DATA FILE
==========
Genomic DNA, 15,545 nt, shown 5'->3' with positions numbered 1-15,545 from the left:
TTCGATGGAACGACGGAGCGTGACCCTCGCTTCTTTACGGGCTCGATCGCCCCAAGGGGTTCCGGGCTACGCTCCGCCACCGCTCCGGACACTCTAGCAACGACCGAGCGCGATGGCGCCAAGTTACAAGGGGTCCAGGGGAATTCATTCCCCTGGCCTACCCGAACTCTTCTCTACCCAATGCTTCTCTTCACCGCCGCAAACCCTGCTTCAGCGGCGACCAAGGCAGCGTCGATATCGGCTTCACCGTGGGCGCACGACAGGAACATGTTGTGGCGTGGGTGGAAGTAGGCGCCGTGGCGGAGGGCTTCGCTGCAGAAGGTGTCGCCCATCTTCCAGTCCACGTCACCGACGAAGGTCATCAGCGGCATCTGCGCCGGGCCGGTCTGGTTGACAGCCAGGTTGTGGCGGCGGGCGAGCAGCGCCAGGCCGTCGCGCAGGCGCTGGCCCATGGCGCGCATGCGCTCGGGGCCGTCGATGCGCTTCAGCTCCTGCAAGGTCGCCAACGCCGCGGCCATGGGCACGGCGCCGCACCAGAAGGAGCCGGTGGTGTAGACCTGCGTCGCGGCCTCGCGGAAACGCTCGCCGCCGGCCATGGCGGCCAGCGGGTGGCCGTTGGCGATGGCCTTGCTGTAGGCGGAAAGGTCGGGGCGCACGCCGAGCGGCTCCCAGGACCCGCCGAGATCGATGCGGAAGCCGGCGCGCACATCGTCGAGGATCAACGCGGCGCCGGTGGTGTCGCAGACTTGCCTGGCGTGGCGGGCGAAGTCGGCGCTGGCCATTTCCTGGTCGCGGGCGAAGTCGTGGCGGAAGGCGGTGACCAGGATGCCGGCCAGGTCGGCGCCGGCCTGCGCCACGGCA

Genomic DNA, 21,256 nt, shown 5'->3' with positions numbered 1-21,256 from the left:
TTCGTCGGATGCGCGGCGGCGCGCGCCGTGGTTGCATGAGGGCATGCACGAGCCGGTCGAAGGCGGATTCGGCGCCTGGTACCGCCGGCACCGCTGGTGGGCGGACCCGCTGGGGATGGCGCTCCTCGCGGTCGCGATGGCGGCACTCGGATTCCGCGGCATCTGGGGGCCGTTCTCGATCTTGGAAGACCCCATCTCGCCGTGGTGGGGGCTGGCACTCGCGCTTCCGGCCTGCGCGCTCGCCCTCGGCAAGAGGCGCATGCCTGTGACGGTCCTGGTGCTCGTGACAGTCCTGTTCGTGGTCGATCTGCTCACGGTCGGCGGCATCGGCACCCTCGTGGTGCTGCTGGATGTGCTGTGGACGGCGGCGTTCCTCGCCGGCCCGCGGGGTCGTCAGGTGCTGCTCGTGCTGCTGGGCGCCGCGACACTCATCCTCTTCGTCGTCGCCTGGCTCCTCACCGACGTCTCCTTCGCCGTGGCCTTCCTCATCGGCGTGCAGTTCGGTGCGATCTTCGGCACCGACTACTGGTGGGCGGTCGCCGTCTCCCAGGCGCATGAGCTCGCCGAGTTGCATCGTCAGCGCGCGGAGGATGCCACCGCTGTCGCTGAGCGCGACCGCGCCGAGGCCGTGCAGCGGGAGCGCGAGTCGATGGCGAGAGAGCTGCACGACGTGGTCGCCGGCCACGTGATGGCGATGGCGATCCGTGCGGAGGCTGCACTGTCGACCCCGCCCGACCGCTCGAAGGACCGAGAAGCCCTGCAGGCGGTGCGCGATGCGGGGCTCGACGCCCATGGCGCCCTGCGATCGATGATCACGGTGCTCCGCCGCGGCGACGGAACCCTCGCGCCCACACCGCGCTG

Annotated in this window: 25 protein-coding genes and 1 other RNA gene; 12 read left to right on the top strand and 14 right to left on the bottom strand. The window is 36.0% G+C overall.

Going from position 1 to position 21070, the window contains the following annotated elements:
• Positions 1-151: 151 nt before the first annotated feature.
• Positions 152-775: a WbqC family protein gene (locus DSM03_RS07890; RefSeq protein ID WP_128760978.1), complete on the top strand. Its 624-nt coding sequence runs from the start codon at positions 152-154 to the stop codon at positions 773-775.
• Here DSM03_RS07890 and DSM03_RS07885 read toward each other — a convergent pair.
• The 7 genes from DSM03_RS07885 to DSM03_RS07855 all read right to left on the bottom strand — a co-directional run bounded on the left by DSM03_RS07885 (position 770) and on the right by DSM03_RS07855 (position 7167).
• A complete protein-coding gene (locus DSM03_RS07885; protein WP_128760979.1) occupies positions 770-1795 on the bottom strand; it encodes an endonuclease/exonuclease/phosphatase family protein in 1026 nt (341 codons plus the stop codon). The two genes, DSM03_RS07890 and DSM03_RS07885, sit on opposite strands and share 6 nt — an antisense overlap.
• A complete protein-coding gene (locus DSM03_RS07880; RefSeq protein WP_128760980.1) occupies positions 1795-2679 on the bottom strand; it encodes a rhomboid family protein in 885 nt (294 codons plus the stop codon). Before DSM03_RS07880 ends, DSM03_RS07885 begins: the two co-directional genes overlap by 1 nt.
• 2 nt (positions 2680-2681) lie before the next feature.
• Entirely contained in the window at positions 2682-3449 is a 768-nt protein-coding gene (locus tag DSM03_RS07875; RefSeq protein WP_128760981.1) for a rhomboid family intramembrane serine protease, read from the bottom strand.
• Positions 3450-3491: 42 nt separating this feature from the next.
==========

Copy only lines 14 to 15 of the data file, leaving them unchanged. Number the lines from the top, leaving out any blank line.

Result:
• Entirely contained in the window at positions 2682-3449 is a 768-nt protein-coding gene (locus tag DSM03_RS07875; RefSeq protein WP_128760981.1) for a rhomboid family intramembrane serine protease, read from the bottom strand.
• Positions 3450-3491: 42 nt separating this feature from the next.